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Review of Memoir ’44, Setting Up and Playing With Army Men

When I was a kid, I’d buy a whole bag of little green army men for under a buck, then spend hours blowing them up with firecrackers. I grew up in West Virginia, so what else did you expect?

I’m much less destructive as an adult, but I still like to play with army men from time to time. I get together a few times a year with a good friend of mine and we play one of the scenarios from Memoir ’44, a historical game when where players replay World War II skirmishes on a hex board.

Review of Memoir ’44, Setting Up and Playing With Army Men

Memoir '44Memoir ’44 features player versus player scenarios that last no more than an hour each. Each scenario is an historical battle from World War II. One play plays the Axis side, while the other player is the Allies.

The base game comes with a nice hex battlefield that is seperated into three sections. More on that in a moment.

Memoir ’44 also contains a whole box full of little green army men. In fact, there are infantry units, artillery units, armored units, plus items like sandbags and bunker tokens that allow each scenario to be uniquely set up and given historical realism.

Then there are the cards and battle dice. Each player has a hand of cards with actions and tactics displayed on them. A card might allow you to order two units in a particular section on the battleboard, like ‘Attack with Two Units from the Left Section.’ Or a card might allow a Special Forces reaction.

Players then roll their battle dice to resolve that particular conflict. If you roll a grenade symbol, for example, you are allowed the satisfying action of knocking one of your opponents little green army men off the battleboard.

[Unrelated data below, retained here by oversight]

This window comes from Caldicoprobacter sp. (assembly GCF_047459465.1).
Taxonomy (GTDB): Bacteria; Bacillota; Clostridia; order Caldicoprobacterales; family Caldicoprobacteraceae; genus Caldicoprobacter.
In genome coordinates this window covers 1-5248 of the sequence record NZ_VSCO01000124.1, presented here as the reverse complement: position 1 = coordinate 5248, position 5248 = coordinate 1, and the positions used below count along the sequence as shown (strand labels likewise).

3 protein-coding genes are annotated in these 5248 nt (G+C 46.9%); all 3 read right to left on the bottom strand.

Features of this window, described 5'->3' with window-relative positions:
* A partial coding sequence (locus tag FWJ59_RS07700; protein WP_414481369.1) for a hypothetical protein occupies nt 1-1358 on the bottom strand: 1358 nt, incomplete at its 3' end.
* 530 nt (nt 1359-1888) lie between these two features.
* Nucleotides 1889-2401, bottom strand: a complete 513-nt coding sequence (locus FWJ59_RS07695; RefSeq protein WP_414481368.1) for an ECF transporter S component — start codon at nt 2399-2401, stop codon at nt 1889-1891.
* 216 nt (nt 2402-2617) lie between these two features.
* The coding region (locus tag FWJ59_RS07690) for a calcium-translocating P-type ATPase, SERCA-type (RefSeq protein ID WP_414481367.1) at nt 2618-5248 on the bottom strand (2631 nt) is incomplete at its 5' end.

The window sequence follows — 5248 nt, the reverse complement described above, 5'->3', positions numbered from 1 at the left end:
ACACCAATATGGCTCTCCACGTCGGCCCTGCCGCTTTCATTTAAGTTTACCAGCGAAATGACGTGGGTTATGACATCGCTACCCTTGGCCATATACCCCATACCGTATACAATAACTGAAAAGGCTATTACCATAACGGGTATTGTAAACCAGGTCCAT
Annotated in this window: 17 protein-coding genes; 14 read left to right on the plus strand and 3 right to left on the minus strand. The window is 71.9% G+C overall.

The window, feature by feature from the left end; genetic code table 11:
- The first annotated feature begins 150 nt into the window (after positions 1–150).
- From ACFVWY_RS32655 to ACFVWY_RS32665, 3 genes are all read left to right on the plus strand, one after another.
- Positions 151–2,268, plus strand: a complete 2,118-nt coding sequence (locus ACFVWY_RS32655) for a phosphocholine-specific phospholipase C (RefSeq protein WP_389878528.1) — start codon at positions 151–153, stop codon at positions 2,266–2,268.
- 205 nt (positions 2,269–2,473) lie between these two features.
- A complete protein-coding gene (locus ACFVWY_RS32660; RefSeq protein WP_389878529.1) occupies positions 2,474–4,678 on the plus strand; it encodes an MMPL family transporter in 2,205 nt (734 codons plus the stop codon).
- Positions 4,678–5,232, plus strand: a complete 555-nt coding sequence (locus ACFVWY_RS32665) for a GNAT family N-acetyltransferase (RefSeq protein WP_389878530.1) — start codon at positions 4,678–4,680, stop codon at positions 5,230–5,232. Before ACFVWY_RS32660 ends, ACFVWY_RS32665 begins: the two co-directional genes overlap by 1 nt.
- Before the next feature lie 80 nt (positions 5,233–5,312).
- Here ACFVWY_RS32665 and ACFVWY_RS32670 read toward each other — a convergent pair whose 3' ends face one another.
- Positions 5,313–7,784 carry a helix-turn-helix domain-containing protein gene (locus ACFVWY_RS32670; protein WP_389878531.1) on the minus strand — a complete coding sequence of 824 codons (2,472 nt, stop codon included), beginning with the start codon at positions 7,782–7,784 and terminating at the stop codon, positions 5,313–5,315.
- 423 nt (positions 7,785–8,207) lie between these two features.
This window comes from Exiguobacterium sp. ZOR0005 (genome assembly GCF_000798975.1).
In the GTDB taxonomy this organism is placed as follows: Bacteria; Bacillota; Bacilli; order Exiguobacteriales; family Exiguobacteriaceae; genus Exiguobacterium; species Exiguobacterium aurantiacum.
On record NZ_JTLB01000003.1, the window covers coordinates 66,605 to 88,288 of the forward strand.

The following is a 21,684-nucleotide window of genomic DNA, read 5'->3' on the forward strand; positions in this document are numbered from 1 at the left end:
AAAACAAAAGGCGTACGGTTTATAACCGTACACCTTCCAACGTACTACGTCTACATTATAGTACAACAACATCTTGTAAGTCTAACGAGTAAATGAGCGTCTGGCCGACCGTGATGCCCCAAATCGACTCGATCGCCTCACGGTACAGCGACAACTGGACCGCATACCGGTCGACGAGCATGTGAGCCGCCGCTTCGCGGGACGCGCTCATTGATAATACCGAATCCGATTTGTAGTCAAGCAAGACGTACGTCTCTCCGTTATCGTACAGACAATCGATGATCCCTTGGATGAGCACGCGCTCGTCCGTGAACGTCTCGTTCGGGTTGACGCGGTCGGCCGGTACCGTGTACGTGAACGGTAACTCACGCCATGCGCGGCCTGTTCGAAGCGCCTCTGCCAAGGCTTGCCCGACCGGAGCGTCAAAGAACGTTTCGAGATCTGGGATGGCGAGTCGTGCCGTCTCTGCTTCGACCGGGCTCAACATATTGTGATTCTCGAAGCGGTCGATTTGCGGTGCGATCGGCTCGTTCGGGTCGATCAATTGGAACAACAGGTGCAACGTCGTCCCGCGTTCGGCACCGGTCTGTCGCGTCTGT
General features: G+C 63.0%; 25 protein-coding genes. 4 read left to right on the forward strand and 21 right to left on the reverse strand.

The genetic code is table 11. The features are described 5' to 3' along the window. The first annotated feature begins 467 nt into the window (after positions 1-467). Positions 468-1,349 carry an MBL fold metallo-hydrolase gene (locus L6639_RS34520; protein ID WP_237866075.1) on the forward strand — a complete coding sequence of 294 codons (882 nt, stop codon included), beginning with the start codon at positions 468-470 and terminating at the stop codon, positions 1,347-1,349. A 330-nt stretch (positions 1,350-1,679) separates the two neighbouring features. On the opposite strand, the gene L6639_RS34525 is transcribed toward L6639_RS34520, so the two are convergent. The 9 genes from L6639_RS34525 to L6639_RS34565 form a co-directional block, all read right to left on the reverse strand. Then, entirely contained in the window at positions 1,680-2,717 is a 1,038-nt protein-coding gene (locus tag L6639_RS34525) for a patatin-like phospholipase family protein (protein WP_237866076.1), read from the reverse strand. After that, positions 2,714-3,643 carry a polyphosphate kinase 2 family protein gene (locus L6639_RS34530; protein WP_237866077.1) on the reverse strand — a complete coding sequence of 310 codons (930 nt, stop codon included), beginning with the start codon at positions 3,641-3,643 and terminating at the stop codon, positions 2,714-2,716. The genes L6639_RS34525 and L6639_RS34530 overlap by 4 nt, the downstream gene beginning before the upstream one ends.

Memoir '44

There are several reasons that Memoir ’44 is such a wonderful game:

The combat system is simple, yet very satisfying. Using the hex board with three sections in conjunction with cards and battle dice, simply works. It’s a straight-forward and very elegant system that is easy to learn, yet remains very satisfying to play. In fact, this “Battle System” designed by Richard Borg forms the foundation of a lot of other highly popular board games like Battlelore.

Setting up historical war miniatures is really fun. The fact that each scenario involves setting up various units on a board that strives to be historically resonate is really fun. Add three infantry units, a bunker, and an artillery unit? Yes, please!

It is highly repayable. Every scenario is different obviously. The fact that every time you play is a different setup allows Memoir ’44 to be really replayable. You don’t get bored with this board game. In face, there are tons of expansions that add historical battles like those from the South Pacific, for example.

Each play adds up to a greater whole. Since each scenario is historical and recreates a single, distinct battle from World War II, you have a sense of progression with the game. My buddy and I have played through more than a dozen scenarios and they have marched us up the Sword and Omaha Beaches, through Operation Cobra, into the Liberation of Paris.

It’s wholly fun, even as it feels good to play it. Memoir ’44 is fun. Period. But you also learn something during the game. In a small way, Memoir ’44 evokes a respect for these battles that took so many lives and were such a significant moment in modern human history. That’s not nothing.

Review of Memoir ’44, Setting Up and Playing With Army Men

Memoir '44The beautifully designed, elegantly simple gameplay, combined with the pure fun of the game makes Memoir ’44 an easy recommendation. I’m never removing it from my game library, that’s for sure.

I recommend you think of a buddy that you’d like to get together with a few times a year, then put some dates on the calendar where you get together and play Memoir ’44. My buddy and I keep a written log of who has won each scenario we played, plus the date we played it. (Spoiler: The Axis is up 7 scenarios to 6.)

The base game gives you all you need for about 15 scenarios of gameplay and it’s less that $40 via Amazon. When you factor in all you get in the box, plus that it represents so many hours of enjoyment with a friend, it’s an absolute steal.